Antônio Caetano de Abreu Freire Egas Moniz, Portuguese physician and neurosurgeon, was born in Avença, Portugal, on Nov. 29, 1847. He was the inventor of prefrontal leucotomy (also known as frontal lobotomy) as a surgical approach to the radical treatment of several kinds of mental disease; or psychosurgery. For this work, Moniz received the Nobel Prize in 1949, jointly with the Swiss physiologist Walter Hess
Moniz studied medicine in the University of Coimbra and neurology in Bordeaux and Paris. He returned to the University of Coimbra as Chairman of Neurology (1902), but soon left it to enter politics as a deputy in the Portuguese parliament (1903--17), as minister of Foreign Affairs (1918) and later as Ambassador to Spain, under the first Republic (1918-1919). He left politics, returned to the University of Lisbon, where, from 1921 to 1944, he was professor of neurology. In 1927, he developed the technique of contrasted x-ray cerebral arteriography to diagnose several kinds of brain disorders, such as tumors and congenital malformations.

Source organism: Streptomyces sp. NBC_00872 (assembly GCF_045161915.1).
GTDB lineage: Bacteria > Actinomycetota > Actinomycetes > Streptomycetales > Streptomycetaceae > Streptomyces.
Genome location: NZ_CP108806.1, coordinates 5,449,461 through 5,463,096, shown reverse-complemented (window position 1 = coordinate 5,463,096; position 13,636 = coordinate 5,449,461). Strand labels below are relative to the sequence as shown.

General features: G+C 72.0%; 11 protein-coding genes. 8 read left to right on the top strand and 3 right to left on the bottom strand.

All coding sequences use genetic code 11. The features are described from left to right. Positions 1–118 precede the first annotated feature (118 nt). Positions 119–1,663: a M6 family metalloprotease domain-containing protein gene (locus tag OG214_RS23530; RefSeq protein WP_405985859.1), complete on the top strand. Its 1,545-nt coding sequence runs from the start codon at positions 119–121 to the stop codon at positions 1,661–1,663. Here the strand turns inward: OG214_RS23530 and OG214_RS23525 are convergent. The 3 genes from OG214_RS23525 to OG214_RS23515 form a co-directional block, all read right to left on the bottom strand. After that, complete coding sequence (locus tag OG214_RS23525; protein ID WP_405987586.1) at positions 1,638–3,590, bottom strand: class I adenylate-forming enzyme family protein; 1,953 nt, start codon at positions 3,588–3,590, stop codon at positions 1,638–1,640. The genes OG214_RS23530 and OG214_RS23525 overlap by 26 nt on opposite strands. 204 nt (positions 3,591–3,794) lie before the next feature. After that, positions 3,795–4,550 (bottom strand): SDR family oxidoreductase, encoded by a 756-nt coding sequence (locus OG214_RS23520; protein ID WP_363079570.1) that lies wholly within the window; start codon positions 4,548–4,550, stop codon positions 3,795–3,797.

He 1936, Egas Moniz and his associate Almeida Lima developed for the first time a surgical technique to interrupt the nerve fibers which connect the thalamus (a relay for sensory information coming into the brain) to the prefrontal cortex (already known at the time as a brain structure involved in higher intellectual functions of the brain, and in emotions, as well). His technique was widely used around the world in the next decade, and Moniz received many honours and international recognition, culminating with the Nobel Prize.
Dr. Egas Moniz became an invalid due to a shot to his spine, fired by one of his patients. He died in Lisbon, Portugal, on Dec. 13, 1955.